Sunday, October 16, 2016

Daughter of Chatham part 2: Who was William Smith??

I can already imagine what you are thinking.  What could I possibly find out about someone named William Smith?  As many genealogists will tell you, when dealing with common names you can go round and round the mulberry bush trying to narrow down the correct ancestor.

Let's start with the basic background on William Smith. 
  • My 4th great-grandfather on my dad's maternal side through my Great Grandmother who we affectionately called Ma Nettie.
  • William Smith was born in 1838 in Pittsboro, North Carolina.
  • I am a descendant of William's daughter Pattie/Patty. 
  • William was married three times to Elizabeth/Eliza, Fanny/Fannie and finally Ada.
We will start our study of William in the 1910 Census and work our way backward to see what information we can gather for him and ultimately his daughter Pattie/Patty.

In 1910 William and Ada are 72 and 64, listed as Mu for Mulatto, married for 8 years and William is on his third marriage and Ada is on her second. William is a farmer and works on his own account.

In 1900 William is living with his second wife Fanny, his daughter Sallie A. Headen, her hisband William and his mother-in-law Phyllis Mitchell.  William and Fanny are 61 and 45 and have been married for 22 years. William's birth date is listed as September 1838.  The race for the family is black.

The 1890 census is unavailable because all were lost in a fire in 1921.

The 1880 census has William aged 42 living with Fanny 25, Eliza Ann 13. my 3x great grandmother Patty Lu, Louisa 9,  a son Jessie 7, Sallie Ann 5, Roxanna 4 months old, a brother Bartlett aged 38, who works on the farm is enumerated on the following page of the census.  All the family members are listed as Mulatto.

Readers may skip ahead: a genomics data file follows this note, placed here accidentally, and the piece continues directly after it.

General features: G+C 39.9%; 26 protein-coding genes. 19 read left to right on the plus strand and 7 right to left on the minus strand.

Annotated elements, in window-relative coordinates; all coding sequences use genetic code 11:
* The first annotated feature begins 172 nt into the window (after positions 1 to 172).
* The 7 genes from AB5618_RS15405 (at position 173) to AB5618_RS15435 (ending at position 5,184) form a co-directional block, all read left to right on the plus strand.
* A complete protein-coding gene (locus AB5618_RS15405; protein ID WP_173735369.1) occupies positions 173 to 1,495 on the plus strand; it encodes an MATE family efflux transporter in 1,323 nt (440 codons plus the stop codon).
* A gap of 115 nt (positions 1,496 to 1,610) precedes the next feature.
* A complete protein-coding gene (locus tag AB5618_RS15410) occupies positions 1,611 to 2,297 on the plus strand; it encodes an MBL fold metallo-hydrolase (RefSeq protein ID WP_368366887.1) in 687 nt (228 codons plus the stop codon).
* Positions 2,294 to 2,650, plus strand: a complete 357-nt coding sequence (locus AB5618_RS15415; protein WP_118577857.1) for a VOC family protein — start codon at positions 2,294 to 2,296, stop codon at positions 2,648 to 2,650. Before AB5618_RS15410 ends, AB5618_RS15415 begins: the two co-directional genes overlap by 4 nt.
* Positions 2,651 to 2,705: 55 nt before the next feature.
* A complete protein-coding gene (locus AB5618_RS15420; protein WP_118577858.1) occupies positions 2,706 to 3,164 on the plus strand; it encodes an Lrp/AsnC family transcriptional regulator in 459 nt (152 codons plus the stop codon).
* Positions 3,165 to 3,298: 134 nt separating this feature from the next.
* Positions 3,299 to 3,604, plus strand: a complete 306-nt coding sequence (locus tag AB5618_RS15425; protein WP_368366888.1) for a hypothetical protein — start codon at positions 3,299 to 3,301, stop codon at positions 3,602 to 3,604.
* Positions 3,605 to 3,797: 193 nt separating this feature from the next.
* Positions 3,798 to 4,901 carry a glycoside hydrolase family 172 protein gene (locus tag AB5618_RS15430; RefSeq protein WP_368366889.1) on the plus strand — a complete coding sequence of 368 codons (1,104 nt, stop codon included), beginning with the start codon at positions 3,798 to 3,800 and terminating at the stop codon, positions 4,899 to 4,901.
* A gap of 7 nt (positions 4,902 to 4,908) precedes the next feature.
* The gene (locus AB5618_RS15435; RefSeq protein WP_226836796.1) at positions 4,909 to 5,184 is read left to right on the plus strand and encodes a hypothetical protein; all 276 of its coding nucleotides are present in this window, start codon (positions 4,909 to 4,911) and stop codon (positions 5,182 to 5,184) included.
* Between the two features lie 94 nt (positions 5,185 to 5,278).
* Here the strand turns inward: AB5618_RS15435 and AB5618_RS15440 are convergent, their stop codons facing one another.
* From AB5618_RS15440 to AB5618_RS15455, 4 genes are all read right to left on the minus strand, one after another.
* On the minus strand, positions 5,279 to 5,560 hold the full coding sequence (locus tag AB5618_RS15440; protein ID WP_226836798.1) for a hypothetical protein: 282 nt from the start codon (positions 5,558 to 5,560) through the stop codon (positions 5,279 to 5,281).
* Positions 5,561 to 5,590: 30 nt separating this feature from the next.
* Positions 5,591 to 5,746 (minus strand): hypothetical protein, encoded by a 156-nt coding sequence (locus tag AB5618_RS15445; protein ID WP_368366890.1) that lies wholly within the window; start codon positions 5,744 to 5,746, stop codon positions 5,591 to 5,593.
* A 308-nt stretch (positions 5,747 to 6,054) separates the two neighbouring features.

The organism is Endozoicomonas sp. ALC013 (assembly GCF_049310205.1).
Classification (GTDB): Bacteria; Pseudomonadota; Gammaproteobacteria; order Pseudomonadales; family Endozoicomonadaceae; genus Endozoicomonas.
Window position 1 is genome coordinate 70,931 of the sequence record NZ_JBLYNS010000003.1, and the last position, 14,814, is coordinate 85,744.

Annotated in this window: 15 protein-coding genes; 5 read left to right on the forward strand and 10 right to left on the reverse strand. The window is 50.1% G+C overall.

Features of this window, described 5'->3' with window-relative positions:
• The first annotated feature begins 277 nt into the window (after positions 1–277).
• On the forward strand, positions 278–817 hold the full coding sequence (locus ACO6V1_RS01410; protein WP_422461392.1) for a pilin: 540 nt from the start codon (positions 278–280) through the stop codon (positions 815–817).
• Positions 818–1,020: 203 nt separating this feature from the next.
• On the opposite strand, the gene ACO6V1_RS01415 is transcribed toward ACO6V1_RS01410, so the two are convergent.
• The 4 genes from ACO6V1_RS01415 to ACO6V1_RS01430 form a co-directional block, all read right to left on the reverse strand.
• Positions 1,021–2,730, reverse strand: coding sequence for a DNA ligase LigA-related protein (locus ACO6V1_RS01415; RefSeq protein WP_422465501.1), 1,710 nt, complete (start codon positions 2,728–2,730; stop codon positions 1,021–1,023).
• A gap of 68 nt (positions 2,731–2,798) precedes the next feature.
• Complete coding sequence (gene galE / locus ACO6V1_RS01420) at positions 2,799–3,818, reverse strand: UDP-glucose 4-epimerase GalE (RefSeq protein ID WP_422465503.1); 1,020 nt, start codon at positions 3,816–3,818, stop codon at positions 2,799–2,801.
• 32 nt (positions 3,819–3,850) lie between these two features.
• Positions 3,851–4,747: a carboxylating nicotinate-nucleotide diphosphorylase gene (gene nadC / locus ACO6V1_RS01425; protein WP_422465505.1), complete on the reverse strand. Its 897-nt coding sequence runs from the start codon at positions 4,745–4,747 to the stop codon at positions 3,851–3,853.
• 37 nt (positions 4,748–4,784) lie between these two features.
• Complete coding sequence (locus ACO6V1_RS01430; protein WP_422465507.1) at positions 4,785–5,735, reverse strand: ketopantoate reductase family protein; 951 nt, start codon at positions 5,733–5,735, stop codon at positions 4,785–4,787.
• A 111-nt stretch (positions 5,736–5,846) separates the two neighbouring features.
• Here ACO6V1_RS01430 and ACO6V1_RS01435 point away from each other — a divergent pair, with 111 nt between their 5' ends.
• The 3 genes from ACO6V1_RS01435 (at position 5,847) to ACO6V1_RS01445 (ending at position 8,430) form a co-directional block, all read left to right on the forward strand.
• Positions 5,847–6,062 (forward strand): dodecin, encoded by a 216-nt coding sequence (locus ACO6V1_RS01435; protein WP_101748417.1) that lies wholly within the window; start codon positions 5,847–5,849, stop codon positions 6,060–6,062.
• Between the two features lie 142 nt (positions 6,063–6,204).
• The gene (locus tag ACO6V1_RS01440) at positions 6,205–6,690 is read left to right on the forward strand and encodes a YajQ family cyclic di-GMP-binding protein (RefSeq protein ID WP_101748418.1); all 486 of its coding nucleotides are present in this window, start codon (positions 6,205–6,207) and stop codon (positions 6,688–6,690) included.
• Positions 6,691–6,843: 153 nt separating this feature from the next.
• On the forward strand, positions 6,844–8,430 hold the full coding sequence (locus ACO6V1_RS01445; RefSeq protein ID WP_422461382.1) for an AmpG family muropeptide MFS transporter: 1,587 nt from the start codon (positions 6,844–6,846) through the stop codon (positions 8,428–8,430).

This 1870 census is the first census where formerly enslaved Africans were listed by name as free individuals.  William is living with his wife Elizabeth my 4th great-grandmother the mother of Eliza age 4 and Pattie age 1.  There are no other family members and since Elizabeth is not listed with the family in 1880 she died between 1870 and 1880.

In the next blog post we will find out more about the life and times of William Smith.

Saturday, August 13, 2016

Daughter of Chatham

Knocks the dust off this blog.

Hey Yall.  I have made some interesting genealogical discoveries this past year.  I am going to start this series talking about my Chatham County roots.  My family surnames from Chatham County are:


Surnames noted with the asterisk are surnames that I have at least twice on my family tree.  As you can imagine that gets interesting when sorting out DNA matches.

I also need to put a caveat on this posting that since Chatham County was formed in 1771 out of Orange County.  There will be some crossing into adjacent counties during this blog series.

 My ancestors from Chatham County were Enslaved Africans, Free People of Color (both African and Native American) and Europeans.

Please leave a comment if any of these surnames are found in your family tree.

Saturday, July 4, 2015

Welcome to my Blog!

Four years ago, I received a free DNA test from 23andMe's "Roots into the Future" project. With it, I began to discover my family roots. The test revealed my ancestry composition--the percent of your DNA that comes from the world's 31 populations--and a list of almost 1,000 cousins I never knew I had.

I have since discovered that I have roots in Colonial America hence the name of my blog.  Growing up in North Carolina one of the Thirteen British Colonies in a town founded in 1785 my family tree is deeply rooted in American History.  Follow me as I discover my genealogical history and my place in this Great American Melting Pot.